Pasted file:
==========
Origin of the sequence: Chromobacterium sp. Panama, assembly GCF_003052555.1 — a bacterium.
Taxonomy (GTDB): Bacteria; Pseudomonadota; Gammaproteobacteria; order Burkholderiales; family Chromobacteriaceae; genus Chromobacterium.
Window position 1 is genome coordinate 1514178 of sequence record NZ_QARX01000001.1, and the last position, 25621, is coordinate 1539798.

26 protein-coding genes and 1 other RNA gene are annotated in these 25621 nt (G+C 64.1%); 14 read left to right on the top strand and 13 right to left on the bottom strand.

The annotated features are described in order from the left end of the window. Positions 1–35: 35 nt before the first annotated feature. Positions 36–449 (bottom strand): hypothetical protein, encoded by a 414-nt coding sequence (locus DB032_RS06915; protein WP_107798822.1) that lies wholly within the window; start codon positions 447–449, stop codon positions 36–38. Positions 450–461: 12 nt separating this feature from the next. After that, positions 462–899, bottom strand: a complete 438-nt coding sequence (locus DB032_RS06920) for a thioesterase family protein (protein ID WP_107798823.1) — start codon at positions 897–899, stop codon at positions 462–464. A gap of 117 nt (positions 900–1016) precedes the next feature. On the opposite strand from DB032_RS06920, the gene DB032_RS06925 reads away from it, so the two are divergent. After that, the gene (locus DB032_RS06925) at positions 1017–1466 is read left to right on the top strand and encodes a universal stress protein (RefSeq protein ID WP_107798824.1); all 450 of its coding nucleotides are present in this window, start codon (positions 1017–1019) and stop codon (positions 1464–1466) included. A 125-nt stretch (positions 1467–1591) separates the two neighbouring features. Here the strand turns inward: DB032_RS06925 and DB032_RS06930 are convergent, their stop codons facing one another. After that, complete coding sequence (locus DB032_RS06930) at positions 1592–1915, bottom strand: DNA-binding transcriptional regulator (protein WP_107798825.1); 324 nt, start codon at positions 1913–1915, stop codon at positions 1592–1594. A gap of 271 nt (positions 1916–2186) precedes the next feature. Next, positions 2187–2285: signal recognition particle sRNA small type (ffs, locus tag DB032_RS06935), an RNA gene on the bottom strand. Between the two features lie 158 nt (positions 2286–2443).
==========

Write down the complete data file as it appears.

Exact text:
Origin of the sequence: Chromobacterium sp. Panama, assembly GCF_003052555.1 — a bacterium.
Taxonomy (GTDB): Bacteria; Pseudomonadota; Gammaproteobacteria; order Burkholderiales; family Chromobacteriaceae; genus Chromobacterium.
Window position 1 is genome coordinate 1514178 of sequence record NZ_QARX01000001.1, and the last position, 25621, is coordinate 1539798.

26 protein-coding genes and 1 other RNA gene are annotated in these 25621 nt (G+C 64.1%); 14 read left to right on the top strand and 13 right to left on the bottom strand.

The annotated features are described in order from the left end of the window. Positions 1–35: 35 nt before the first annotated feature. Positions 36–449 (bottom strand): hypothetical protein, encoded by a 414-nt coding sequence (locus DB032_RS06915; protein WP_107798822.1) that lies wholly within the window; start codon positions 447–449, stop codon positions 36–38. Positions 450–461: 12 nt separating this feature from the next. After that, positions 462–899, bottom strand: a complete 438-nt coding sequence (locus DB032_RS06920) for a thioesterase family protein (protein ID WP_107798823.1) — start codon at positions 897–899, stop codon at positions 462–464. A gap of 117 nt (positions 900–1016) precedes the next feature. On the opposite strand from DB032_RS06920, the gene DB032_RS06925 reads away from it, so the two are divergent. After that, the gene (locus DB032_RS06925) at positions 1017–1466 is read left to right on the top strand and encodes a universal stress protein (RefSeq protein ID WP_107798824.1); all 450 of its coding nucleotides are present in this window, start codon (positions 1017–1019) and stop codon (positions 1464–1466) included. A 125-nt stretch (positions 1467–1591) separates the two neighbouring features. Here the strand turns inward: DB032_RS06925 and DB032_RS06930 are convergent, their stop codons facing one another. After that, complete coding sequence (locus DB032_RS06930) at positions 1592–1915, bottom strand: DNA-binding transcriptional regulator (protein WP_107798825.1); 324 nt, start codon at positions 1913–1915, stop codon at positions 1592–1594. A gap of 271 nt (positions 1916–2186) precedes the next feature. Next, positions 2187–2285: signal recognition particle sRNA small type (ffs, locus tag DB032_RS06935), an RNA gene on the bottom strand. Between the two features lie 158 nt (positions 2286–2443).